(This article is a bit dated as it was originally written in early 2018 and then got shelved until April 2018).
With the somewhat-drawn-out conclusion of winter and the start of spring we’re in the season of fresh beginnings. New Year resolutions may last a few weeks but a new Synodical structure – that’ll last until at least 2021. There’s less than
a year eight months left for the new Synodical administration to put the appropriate structures in place while the three Districts have to determine what, exactly, the implications are of what Synod in convention has done and the course it is charting.
And what an effort it will be! “Why is that?” you might ask. As an organization ages it collects “stuff.” This “stuff” can be special initiatives, best practices, standard procedures to handle it’s various business activities, etc. in its respective area of operation. When four organizations that have been around as long as LCC and the three Districts are being merged into one big organization, they’ll have to
- identify all their various moving parts,
- figure out which parts are the same and which ones are different,
- reconcile their policies and procedures where possible,
- develop new policies and procedures where it’s not possible,
- eliminate certain practices that may have worked locally but won’t work nationally,
- figure out a transition strategy to move responsibilities from the Districts to Synod
- figure out how Synod will implement all the work currently being carried out by the Districts,
- come up with contingency plans in case things don’t go as expected,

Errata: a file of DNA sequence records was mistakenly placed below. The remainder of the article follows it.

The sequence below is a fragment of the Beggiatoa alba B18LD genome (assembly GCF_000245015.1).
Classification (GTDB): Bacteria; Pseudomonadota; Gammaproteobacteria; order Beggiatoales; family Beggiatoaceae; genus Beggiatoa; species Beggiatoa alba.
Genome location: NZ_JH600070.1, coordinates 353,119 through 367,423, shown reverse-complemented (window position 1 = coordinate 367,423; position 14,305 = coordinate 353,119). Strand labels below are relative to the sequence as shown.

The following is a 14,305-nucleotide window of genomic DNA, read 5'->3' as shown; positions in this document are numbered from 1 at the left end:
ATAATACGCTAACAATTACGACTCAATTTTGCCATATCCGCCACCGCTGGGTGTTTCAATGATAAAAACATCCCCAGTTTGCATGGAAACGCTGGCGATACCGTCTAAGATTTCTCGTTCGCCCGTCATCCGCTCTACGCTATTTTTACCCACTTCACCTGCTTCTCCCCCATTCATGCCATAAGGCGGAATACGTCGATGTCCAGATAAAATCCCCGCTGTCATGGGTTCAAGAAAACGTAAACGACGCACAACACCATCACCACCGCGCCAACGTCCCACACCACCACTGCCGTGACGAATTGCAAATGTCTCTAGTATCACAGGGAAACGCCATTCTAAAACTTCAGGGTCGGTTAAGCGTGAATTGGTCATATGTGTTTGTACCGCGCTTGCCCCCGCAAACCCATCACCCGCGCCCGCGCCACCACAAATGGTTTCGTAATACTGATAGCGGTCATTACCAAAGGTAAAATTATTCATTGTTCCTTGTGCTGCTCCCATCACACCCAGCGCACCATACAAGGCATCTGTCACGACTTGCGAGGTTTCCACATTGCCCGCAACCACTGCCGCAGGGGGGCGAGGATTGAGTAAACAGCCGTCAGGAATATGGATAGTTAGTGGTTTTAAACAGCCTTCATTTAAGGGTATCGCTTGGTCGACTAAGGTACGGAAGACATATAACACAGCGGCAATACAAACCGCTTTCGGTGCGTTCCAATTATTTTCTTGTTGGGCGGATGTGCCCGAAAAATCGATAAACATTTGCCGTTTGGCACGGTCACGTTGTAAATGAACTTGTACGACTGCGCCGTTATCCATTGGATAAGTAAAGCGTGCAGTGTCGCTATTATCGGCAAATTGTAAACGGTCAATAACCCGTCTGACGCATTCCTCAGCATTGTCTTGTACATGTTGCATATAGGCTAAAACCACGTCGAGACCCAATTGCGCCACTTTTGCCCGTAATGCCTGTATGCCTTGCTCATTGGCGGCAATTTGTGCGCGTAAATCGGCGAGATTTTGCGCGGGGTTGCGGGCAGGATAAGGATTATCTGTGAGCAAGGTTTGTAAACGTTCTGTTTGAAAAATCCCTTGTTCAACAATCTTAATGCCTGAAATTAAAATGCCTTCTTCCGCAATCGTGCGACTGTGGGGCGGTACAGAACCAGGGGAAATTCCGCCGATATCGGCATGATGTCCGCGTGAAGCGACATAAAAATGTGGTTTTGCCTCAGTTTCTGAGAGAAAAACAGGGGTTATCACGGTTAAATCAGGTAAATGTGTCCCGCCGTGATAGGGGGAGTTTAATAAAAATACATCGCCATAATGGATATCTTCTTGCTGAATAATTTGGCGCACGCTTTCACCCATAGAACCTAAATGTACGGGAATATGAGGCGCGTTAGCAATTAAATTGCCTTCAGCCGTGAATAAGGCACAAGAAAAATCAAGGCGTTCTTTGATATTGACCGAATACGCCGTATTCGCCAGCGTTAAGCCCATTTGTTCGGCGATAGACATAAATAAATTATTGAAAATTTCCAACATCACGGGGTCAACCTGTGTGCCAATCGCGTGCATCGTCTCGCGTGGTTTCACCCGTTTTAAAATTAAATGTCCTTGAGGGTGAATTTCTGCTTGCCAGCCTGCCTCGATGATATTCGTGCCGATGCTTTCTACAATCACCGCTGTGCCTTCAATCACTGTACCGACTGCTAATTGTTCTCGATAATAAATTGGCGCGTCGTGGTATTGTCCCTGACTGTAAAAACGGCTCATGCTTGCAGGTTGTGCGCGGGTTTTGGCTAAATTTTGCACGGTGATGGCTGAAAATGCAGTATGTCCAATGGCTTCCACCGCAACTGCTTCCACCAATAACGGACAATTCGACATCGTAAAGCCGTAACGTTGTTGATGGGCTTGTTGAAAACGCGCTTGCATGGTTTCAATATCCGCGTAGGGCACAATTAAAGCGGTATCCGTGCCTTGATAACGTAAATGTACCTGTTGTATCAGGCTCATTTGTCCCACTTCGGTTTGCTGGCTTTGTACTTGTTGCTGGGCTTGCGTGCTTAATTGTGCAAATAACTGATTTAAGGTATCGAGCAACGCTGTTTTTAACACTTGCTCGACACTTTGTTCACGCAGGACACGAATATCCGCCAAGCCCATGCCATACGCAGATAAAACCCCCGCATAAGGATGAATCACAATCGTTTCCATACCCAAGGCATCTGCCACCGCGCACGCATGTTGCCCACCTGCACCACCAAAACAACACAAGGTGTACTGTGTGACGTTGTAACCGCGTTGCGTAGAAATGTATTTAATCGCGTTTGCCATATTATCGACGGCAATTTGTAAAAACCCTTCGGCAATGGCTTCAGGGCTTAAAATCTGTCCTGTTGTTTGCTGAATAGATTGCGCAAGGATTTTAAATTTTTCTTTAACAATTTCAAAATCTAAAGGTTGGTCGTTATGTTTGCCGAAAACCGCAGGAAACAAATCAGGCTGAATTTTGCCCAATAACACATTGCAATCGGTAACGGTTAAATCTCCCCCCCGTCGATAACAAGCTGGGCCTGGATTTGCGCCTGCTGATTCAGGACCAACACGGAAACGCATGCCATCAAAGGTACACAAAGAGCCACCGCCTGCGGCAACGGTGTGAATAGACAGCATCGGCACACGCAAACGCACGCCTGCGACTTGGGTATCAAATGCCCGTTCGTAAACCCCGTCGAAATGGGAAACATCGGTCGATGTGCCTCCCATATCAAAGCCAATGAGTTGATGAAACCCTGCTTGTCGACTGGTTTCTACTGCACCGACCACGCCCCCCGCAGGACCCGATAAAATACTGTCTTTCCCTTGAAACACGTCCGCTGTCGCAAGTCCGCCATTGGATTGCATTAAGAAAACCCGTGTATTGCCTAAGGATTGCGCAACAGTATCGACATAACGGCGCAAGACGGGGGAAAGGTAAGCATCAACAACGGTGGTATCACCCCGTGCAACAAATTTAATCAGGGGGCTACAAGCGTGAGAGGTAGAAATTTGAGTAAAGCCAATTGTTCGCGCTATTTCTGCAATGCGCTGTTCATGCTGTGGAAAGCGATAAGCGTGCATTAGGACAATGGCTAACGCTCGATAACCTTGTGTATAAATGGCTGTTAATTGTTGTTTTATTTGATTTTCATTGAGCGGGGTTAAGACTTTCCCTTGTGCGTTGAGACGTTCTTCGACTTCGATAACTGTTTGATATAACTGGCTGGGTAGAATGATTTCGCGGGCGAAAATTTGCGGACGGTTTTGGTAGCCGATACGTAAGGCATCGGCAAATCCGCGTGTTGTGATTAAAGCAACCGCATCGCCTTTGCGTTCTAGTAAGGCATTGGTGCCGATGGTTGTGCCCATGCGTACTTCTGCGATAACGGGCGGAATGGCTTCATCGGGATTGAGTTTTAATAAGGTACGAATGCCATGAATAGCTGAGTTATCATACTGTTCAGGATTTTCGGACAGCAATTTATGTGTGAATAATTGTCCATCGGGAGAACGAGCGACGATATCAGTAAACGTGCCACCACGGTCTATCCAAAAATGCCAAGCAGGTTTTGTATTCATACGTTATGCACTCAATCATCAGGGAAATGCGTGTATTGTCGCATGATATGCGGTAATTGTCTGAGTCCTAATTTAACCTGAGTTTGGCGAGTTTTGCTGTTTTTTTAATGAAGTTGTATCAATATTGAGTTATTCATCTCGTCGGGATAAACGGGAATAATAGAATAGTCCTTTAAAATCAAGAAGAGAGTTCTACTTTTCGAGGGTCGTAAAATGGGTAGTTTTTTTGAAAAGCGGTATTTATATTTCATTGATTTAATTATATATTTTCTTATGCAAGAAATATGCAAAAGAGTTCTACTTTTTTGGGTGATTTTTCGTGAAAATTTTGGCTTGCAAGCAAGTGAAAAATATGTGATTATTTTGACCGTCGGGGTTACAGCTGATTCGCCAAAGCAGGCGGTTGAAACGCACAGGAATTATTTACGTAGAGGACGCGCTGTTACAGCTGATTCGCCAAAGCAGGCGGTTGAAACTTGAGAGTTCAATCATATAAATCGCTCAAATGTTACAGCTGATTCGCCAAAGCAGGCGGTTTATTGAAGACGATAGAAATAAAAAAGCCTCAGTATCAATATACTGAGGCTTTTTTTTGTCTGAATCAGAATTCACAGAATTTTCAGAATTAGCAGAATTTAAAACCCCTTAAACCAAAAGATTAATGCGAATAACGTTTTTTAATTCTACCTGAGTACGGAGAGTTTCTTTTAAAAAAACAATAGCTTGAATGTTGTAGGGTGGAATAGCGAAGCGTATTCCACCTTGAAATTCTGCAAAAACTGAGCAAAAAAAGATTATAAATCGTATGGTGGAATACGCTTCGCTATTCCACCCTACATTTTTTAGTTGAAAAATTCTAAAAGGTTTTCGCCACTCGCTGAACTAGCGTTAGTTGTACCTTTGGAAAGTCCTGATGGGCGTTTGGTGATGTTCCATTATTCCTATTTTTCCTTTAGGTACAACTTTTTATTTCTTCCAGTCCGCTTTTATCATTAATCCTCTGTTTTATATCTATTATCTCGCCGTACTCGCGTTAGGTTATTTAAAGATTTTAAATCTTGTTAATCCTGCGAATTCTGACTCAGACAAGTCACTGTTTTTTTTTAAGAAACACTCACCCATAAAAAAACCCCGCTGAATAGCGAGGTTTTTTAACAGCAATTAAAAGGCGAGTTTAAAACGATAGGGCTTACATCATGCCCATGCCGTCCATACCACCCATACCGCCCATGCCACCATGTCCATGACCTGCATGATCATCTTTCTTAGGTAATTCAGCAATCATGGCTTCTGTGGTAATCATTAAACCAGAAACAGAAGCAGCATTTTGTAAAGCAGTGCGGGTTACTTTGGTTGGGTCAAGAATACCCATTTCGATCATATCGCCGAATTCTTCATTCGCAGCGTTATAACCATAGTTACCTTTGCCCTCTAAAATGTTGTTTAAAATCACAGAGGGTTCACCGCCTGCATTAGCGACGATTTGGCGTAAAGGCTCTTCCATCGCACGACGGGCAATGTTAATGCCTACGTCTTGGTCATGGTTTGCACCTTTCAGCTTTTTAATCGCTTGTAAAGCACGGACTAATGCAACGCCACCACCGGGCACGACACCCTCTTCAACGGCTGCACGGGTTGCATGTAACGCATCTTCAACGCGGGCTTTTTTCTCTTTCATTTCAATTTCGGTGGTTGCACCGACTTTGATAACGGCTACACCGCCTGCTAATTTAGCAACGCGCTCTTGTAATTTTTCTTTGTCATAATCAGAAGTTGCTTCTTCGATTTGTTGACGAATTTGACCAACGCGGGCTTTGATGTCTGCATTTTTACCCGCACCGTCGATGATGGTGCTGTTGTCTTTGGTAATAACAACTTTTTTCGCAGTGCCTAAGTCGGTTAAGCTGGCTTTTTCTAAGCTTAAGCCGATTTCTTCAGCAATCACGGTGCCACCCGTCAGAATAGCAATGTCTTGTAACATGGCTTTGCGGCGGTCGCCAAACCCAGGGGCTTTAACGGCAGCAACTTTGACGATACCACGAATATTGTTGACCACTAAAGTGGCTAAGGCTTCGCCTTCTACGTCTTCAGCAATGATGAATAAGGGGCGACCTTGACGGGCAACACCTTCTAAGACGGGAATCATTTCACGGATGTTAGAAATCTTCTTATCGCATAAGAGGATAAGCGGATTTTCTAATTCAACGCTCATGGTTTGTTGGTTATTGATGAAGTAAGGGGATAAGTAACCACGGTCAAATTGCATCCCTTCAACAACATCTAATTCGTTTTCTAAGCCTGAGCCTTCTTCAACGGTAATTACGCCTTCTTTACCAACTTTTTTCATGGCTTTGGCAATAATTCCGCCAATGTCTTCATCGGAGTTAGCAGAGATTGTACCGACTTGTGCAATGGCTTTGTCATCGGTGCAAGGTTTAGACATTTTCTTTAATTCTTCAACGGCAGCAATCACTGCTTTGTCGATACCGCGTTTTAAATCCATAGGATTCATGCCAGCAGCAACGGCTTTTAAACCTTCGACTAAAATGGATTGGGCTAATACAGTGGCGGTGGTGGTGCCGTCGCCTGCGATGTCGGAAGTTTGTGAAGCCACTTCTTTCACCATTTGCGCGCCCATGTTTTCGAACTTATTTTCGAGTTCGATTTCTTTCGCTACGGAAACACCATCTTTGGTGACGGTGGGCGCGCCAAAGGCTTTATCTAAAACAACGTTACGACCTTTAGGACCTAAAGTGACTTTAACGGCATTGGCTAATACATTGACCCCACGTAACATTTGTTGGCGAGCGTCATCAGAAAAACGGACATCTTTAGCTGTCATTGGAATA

- deal with differences in culture and past-practices between the three District,
- “discuss” the allocation of resources now that the geographic boundaries are gone,
Once all that is done, Synod not only has execute the transition but it also has to design and implement an an entirely new set of business processes.
I cannot overemphasize how huge of a job this is and the amount of time, effort, and treasure will be required to bring it to a successful conclusion. If my past experience is any measure of what Synod is facing – things will be missed, “stuff” will happen to gum up the works, misunderstandings will need to be cleared up, etc. because that’s the nature of these kinds of transitions. If there’s plenty of up-front time and resources available to design, test, revise, and re-test the transition process as well as “dry run” the new processes to ensure everything works smoothly, a “throw the switch” changeover like this could be made to work.
The problem is Synod doesn’t have the requisite resources to get everything done in time for the mandated Jan 2019 changeover. And not only that, from my read of the East District BOD minutes of their Nov 2017 meeting – the same Synodical administration that had been pushing restructuring for almost two years appears to have washed their hands of the heavy lifting of implementation thereby leaving it to the Districts and the next Synodical administration with a compressed calendar in which to figure everything out.
Following is “Appendix B” of the East District’s Nov 2017 BOD meeting minutes – I’ve bolded the sections where the current administration is leaving answering a question for the incoming administration to address. These notes provide some idea of the scope of the work that Synod and the Districts will need to address.
- Q. How does the first RMMC get elected?
- A. They should have been included in convention Resolution 17.1.04A.
Except Resolution 17.1.04A has no constitutional authority and cannot be implemented under the new structure.
- Q. When do Regional Pastors take office?
- A. It is assumed that it will be January 2019, which is when synod will no longer deliver services through the districts.
Given that these are paid positions and will require whoever fills them to leave their current position, a definitive answer is required sooner rather than later.
- Q. How will the salary of Regional Pastors be determined?